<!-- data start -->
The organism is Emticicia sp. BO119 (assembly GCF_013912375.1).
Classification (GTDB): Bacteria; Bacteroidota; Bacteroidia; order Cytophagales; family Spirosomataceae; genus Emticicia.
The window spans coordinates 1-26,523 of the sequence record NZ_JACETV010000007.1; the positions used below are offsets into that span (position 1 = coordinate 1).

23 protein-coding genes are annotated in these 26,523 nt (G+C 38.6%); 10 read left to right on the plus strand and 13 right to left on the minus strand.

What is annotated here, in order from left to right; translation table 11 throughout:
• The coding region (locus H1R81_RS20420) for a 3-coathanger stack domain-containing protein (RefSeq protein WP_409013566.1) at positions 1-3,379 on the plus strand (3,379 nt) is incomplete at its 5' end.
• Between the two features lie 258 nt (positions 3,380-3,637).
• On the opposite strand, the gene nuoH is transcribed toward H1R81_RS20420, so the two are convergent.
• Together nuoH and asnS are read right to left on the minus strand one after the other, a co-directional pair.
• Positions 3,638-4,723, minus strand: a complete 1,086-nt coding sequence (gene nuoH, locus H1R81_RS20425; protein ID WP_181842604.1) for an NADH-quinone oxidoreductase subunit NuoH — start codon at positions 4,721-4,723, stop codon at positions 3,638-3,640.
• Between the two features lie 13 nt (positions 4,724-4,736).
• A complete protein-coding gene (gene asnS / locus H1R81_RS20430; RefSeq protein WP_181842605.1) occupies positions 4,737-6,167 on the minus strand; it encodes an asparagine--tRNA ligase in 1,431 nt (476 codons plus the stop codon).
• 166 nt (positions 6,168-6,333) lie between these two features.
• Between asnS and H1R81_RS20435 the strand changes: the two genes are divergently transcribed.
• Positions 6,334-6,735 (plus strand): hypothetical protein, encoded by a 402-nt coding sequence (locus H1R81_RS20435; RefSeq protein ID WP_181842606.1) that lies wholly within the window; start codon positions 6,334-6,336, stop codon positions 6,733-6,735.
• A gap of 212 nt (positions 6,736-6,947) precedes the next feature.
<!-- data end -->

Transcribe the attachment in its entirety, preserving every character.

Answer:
The organism is Emticicia sp. BO119 (assembly GCF_013912375.1).
Classification (GTDB): Bacteria; Bacteroidota; Bacteroidia; order Cytophagales; family Spirosomataceae; genus Emticicia.
The window spans coordinates 1-26,523 of the sequence record NZ_JACETV010000007.1; the positions used below are offsets into that span (position 1 = coordinate 1).

23 protein-coding genes are annotated in these 26,523 nt (G+C 38.6%); 10 read left to right on the plus strand and 13 right to left on the minus strand.

What is annotated here, in order from left to right; translation table 11 throughout:
• The coding region (locus H1R81_RS20420) for a 3-coathanger stack domain-containing protein (RefSeq protein WP_409013566.1) at positions 1-3,379 on the plus strand (3,379 nt) is incomplete at its 5' end.
• Between the two features lie 258 nt (positions 3,380-3,637).
• On the opposite strand, the gene nuoH is transcribed toward H1R81_RS20420, so the two are convergent.
• Together nuoH and asnS are read right to left on the minus strand one after the other, a co-directional pair.
• Positions 3,638-4,723, minus strand: a complete 1,086-nt coding sequence (gene nuoH, locus H1R81_RS20425; protein ID WP_181842604.1) for an NADH-quinone oxidoreductase subunit NuoH — start codon at positions 4,721-4,723, stop codon at positions 3,638-3,640.
• Between the two features lie 13 nt (positions 4,724-4,736).
• A complete protein-coding gene (gene asnS / locus H1R81_RS20430; RefSeq protein WP_181842605.1) occupies positions 4,737-6,167 on the minus strand; it encodes an asparagine--tRNA ligase in 1,431 nt (476 codons plus the stop codon).
• 166 nt (positions 6,168-6,333) lie between these two features.
• Between asnS and H1R81_RS20435 the strand changes: the two genes are divergently transcribed.
• Positions 6,334-6,735 (plus strand): hypothetical protein, encoded by a 402-nt coding sequence (locus H1R81_RS20435; RefSeq protein ID WP_181842606.1) that lies wholly within the window; start codon positions 6,334-6,336, stop codon positions 6,733-6,735.
• A gap of 212 nt (positions 6,736-6,947) precedes the next feature.